[image title="book110_300" size="full" id="25030" align="center" linkto="full" ]Forgive me for tooting my own horn and trying to sell you a great product.
I have just been informed that this year’s Yankees Annual magazine has been sent to the presses, and is also now available for pre-order. I had the privelege of writing two articles for this year’s Annual, which also includes articles written by MLB Trade Rumor’s Howard Megdal, AOL Fanhouse’s Dan Graziano, Baseball Daily Digest’s David Golebiewski and a whole bunch of other writers who are universally more qualified than I am. Over the four years that I have been writing for it, the magazine has evolved from a basic spring training and fantasy baseball preview to a real hub for high quality Yankee writing. It will include everything from an interview with Pat Venditte to Professor of Physics and Baseball Analyst contributor Alan M. Nathan’s attempt to measure the length of a legendary Mickey Mantle home run.
My first article is called, “A Good Harvest”, and recaps the 2010 season in the minor leagues. I offer a few big picture thoughts that I haven’t typed here, plus a great summary of everything that happened this season. The first two paragraphs:
2010 may have been a disappointing season in the major leagues for the Yankees, but news was different down on the farm. The Yankees experienced a true prospect renaissance in the minors, with good news on all fronts. Over a dozen players pitched and hit their way onto the prospect radar, and already-defined prospects almost universally boosted their case for major league consideration. .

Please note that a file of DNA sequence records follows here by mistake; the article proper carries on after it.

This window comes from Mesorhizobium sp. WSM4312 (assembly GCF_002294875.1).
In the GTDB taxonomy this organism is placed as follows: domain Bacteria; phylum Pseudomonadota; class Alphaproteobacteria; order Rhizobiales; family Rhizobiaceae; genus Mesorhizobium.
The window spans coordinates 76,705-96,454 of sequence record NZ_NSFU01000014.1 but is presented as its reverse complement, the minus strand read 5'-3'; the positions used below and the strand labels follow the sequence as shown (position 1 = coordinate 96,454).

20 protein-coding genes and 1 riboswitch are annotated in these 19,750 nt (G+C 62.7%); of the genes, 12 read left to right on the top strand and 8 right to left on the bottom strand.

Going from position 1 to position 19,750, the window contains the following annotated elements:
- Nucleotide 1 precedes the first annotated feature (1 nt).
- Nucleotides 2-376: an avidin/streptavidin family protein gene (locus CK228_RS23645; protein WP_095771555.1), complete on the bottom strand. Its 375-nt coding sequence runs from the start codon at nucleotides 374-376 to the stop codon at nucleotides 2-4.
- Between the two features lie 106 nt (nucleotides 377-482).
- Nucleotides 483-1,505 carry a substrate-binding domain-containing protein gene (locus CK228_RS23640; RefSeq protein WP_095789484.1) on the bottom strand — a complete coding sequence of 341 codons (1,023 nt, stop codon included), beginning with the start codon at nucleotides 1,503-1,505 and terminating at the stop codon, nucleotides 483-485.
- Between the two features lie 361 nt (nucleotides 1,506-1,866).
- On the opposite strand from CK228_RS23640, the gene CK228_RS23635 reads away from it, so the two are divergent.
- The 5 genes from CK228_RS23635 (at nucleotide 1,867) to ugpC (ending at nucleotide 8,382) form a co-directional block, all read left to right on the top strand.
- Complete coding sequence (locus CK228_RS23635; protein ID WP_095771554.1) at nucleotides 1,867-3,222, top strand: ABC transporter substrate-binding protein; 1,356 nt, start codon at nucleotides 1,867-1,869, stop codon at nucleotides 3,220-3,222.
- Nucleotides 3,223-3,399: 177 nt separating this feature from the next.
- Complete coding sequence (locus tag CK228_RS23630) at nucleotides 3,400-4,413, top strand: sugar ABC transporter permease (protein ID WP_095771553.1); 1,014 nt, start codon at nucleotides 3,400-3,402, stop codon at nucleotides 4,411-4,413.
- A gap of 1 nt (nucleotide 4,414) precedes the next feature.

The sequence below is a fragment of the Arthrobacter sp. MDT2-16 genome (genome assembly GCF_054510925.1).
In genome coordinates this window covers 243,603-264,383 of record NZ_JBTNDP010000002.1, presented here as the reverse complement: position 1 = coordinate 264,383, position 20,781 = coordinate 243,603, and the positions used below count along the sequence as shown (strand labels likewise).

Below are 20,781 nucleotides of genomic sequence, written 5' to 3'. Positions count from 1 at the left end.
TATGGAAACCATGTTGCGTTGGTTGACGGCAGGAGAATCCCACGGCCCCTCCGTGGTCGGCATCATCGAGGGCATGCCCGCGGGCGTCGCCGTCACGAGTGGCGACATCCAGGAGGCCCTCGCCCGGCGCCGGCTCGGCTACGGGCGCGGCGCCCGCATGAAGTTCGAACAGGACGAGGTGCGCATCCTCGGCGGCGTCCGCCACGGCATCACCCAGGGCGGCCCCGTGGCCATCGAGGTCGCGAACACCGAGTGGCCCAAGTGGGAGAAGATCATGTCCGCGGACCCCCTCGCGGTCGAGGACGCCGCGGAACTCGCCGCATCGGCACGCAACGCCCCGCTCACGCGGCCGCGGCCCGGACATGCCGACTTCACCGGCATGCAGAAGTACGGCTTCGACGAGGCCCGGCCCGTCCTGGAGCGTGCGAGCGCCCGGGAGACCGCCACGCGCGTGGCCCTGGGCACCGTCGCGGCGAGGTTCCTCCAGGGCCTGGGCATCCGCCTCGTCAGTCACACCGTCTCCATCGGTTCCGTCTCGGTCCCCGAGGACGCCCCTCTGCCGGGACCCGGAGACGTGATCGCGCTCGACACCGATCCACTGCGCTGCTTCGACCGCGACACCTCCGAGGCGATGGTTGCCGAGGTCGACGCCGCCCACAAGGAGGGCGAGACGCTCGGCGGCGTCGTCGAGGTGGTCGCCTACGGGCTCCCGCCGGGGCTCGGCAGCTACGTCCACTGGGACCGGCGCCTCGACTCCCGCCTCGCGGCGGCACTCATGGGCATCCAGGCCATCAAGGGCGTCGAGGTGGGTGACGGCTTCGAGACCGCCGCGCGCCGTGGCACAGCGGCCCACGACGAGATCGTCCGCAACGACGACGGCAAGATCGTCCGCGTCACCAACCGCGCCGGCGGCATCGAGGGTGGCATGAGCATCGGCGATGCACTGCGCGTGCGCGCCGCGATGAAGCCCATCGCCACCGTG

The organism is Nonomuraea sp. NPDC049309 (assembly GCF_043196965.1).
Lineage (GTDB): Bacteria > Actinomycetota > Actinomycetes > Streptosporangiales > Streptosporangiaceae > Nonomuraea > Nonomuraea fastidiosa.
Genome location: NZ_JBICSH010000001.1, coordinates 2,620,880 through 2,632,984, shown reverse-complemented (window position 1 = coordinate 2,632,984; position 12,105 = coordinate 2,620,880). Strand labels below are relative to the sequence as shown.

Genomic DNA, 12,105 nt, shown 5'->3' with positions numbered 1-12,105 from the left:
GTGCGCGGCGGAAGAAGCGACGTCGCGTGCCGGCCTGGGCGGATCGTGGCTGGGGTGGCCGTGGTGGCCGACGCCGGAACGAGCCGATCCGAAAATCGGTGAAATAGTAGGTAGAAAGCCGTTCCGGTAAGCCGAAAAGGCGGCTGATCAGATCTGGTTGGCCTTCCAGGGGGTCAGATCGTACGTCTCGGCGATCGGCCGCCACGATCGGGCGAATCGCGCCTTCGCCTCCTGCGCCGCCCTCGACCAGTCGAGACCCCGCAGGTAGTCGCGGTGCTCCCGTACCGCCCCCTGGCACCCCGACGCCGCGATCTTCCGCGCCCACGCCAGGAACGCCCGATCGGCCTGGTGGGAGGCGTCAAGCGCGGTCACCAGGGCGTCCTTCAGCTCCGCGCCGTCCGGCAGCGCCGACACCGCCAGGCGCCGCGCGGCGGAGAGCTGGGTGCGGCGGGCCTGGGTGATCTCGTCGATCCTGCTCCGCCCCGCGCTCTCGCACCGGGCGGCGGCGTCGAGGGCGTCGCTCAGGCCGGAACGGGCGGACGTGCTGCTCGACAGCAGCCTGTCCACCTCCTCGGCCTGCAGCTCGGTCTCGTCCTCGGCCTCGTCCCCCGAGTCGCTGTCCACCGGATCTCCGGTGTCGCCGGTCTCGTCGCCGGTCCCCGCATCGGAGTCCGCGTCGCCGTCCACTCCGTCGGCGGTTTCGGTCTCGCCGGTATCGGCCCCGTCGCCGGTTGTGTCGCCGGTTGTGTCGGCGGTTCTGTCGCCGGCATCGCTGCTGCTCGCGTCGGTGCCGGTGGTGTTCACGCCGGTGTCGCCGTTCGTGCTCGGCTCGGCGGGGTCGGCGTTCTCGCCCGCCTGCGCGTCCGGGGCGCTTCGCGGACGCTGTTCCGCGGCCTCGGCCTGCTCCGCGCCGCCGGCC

Much of the action for the team occurred at Double-A and Triple-A. This means that many of the big farm system names will spend 2011 very close to the major leagues. The Yankees vastly improved their starting pitcher depth heading into 2011, with as many as 8 talented young starting pitchers potentially competing for spots on the depth charts. The team continued to build the major league’s best catching depth. And finally, the Yankees’ extensive, and at times risky, financial investments on draft day paid off in big ways.
The second article is called, “Spreading the Wealth”, and takes an in-depth look at the 2010 draft. My basic thesis is that the Yankees adopted a drafting strategy that on the surface looked routine (The Yankees spent a lot of money), but in reality was much different from past years. An excerpt:
The Yankees unveiled a new draft strategy in 2010; they spread their bets. Rather than spend big on one or two high-round draft picks or international free agents, the Yankees paid moderately big money to a dozen players.
Signing bonuses for drafted players in baseball generally follow a rigid, hierarchical order. The Commissioner’s Office recommends signing bonuses for each draft, gradually lowering the bonus level for each successive pick. Players drafted in the first round will usually top a million dollars, while players drafted after the 4th round often garner just a few tens of thousands. This is called the slotting system, and most teams use it to figure out how to pay their draft picks. Teams that veer too far from slotted bonuses will draw anger from Bud Selig, and most teams don’t like to upset the order of things.
You can either pre-order the magazine now, or pick it up all over grocery stores, gas stations, book stores, and any where else magazines are sold in the tri-state area beginning March 1st.
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